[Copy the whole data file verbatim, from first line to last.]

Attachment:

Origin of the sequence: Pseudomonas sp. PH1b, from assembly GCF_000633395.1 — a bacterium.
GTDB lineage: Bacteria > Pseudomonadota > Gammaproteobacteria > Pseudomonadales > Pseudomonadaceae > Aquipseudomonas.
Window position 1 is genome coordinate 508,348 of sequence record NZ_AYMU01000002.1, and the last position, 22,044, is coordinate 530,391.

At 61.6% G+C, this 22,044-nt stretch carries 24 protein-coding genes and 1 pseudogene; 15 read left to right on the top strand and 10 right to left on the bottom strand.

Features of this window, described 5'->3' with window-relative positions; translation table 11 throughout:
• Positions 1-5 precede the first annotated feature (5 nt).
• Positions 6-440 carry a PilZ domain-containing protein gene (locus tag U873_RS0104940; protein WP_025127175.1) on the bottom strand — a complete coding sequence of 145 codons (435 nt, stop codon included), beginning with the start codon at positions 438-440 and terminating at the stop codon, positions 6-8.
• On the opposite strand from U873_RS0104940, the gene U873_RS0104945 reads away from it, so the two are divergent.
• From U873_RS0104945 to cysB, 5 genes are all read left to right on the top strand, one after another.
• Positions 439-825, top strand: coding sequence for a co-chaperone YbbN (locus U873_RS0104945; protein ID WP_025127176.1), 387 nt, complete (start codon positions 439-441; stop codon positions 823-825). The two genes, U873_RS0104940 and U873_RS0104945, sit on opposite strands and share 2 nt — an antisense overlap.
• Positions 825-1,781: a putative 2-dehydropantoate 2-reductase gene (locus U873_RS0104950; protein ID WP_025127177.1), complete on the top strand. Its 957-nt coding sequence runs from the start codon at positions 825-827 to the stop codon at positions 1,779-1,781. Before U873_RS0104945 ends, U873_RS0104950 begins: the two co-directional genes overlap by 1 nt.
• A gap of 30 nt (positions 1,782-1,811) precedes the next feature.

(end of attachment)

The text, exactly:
Origin of the sequence: Pseudomonas sp. PH1b, from assembly GCF_000633395.1 — a bacterium.
GTDB lineage: Bacteria > Pseudomonadota > Gammaproteobacteria > Pseudomonadales > Pseudomonadaceae > Aquipseudomonas.
Window position 1 is genome coordinate 508,348 of sequence record NZ_AYMU01000002.1, and the last position, 22,044, is coordinate 530,391.

At 61.6% G+C, this 22,044-nt stretch carries 24 protein-coding genes and 1 pseudogene; 15 read left to right on the top strand and 10 right to left on the bottom strand.

Features of this window, described 5'->3' with window-relative positions; translation table 11 throughout:
• Positions 1-5 precede the first annotated feature (5 nt).
• Positions 6-440 carry a PilZ domain-containing protein gene (locus tag U873_RS0104940; protein WP_025127175.1) on the bottom strand — a complete coding sequence of 145 codons (435 nt, stop codon included), beginning with the start codon at positions 438-440 and terminating at the stop codon, positions 6-8.
• On the opposite strand from U873_RS0104940, the gene U873_RS0104945 reads away from it, so the two are divergent.
• From U873_RS0104945 to cysB, 5 genes are all read left to right on the top strand, one after another.
• Positions 439-825, top strand: coding sequence for a co-chaperone YbbN (locus U873_RS0104945; protein ID WP_025127176.1), 387 nt, complete (start codon positions 439-441; stop codon positions 823-825). The two genes, U873_RS0104940 and U873_RS0104945, sit on opposite strands and share 2 nt — an antisense overlap.
• Positions 825-1,781: a putative 2-dehydropantoate 2-reductase gene (locus U873_RS0104950; protein ID WP_025127177.1), complete on the top strand. Its 957-nt coding sequence runs from the start codon at positions 825-827 to the stop codon at positions 1,779-1,781. Before U873_RS0104945 ends, U873_RS0104950 begins: the two co-directional genes overlap by 1 nt.
• A gap of 30 nt (positions 1,782-1,811) precedes the next feature.